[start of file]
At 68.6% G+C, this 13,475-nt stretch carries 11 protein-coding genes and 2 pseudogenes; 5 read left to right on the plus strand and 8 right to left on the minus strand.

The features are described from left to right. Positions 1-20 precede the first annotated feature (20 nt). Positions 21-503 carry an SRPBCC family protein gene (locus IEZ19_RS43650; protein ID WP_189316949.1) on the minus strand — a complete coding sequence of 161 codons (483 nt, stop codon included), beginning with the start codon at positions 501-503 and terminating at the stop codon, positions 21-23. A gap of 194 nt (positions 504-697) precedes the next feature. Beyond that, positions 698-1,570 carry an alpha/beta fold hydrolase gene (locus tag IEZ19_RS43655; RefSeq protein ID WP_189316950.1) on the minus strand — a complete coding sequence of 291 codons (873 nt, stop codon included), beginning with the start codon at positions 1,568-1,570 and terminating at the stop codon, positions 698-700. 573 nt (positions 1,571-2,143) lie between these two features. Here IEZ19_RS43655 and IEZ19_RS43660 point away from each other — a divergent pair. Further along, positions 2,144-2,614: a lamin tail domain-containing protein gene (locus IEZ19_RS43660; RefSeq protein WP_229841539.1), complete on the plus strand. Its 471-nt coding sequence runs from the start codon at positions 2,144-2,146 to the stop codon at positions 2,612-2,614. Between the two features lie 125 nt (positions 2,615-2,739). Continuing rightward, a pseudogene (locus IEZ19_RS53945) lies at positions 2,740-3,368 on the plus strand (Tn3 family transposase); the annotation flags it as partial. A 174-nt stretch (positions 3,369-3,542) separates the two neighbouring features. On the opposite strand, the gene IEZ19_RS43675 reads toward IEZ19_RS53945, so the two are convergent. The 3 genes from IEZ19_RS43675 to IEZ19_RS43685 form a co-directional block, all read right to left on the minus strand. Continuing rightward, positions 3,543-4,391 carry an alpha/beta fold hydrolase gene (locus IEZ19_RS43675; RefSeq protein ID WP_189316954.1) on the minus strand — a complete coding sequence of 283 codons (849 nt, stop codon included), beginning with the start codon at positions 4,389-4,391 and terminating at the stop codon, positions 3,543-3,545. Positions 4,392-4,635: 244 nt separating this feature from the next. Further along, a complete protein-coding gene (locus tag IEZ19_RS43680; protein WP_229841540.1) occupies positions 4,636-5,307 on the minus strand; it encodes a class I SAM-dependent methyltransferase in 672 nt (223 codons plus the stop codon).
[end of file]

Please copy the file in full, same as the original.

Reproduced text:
At 68.6% G+C, this 13,475-nt stretch carries 11 protein-coding genes and 2 pseudogenes; 5 read left to right on the plus strand and 8 right to left on the minus strand.

The features are described from left to right. Positions 1-20 precede the first annotated feature (20 nt). Positions 21-503 carry an SRPBCC family protein gene (locus IEZ19_RS43650; protein ID WP_189316949.1) on the minus strand — a complete coding sequence of 161 codons (483 nt, stop codon included), beginning with the start codon at positions 501-503 and terminating at the stop codon, positions 21-23. A gap of 194 nt (positions 504-697) precedes the next feature. Beyond that, positions 698-1,570 carry an alpha/beta fold hydrolase gene (locus tag IEZ19_RS43655; RefSeq protein ID WP_189316950.1) on the minus strand — a complete coding sequence of 291 codons (873 nt, stop codon included), beginning with the start codon at positions 1,568-1,570 and terminating at the stop codon, positions 698-700. 573 nt (positions 1,571-2,143) lie between these two features. Here IEZ19_RS43655 and IEZ19_RS43660 point away from each other — a divergent pair. Further along, positions 2,144-2,614: a lamin tail domain-containing protein gene (locus IEZ19_RS43660; RefSeq protein WP_229841539.1), complete on the plus strand. Its 471-nt coding sequence runs from the start codon at positions 2,144-2,146 to the stop codon at positions 2,612-2,614. Between the two features lie 125 nt (positions 2,615-2,739). Continuing rightward, a pseudogene (locus IEZ19_RS53945) lies at positions 2,740-3,368 on the plus strand (Tn3 family transposase); the annotation flags it as partial. A 174-nt stretch (positions 3,369-3,542) separates the two neighbouring features. On the opposite strand, the gene IEZ19_RS43675 reads toward IEZ19_RS53945, so the two are convergent. The 3 genes from IEZ19_RS43675 to IEZ19_RS43685 form a co-directional block, all read right to left on the minus strand. Continuing rightward, positions 3,543-4,391 carry an alpha/beta fold hydrolase gene (locus IEZ19_RS43675; RefSeq protein ID WP_189316954.1) on the minus strand — a complete coding sequence of 283 codons (849 nt, stop codon included), beginning with the start codon at positions 4,389-4,391 and terminating at the stop codon, positions 3,543-3,545. Positions 4,392-4,635: 244 nt separating this feature from the next. Further along, a complete protein-coding gene (locus tag IEZ19_RS43680; protein WP_229841540.1) occupies positions 4,636-5,307 on the minus strand; it encodes a class I SAM-dependent methyltransferase in 672 nt (223 codons plus the stop codon).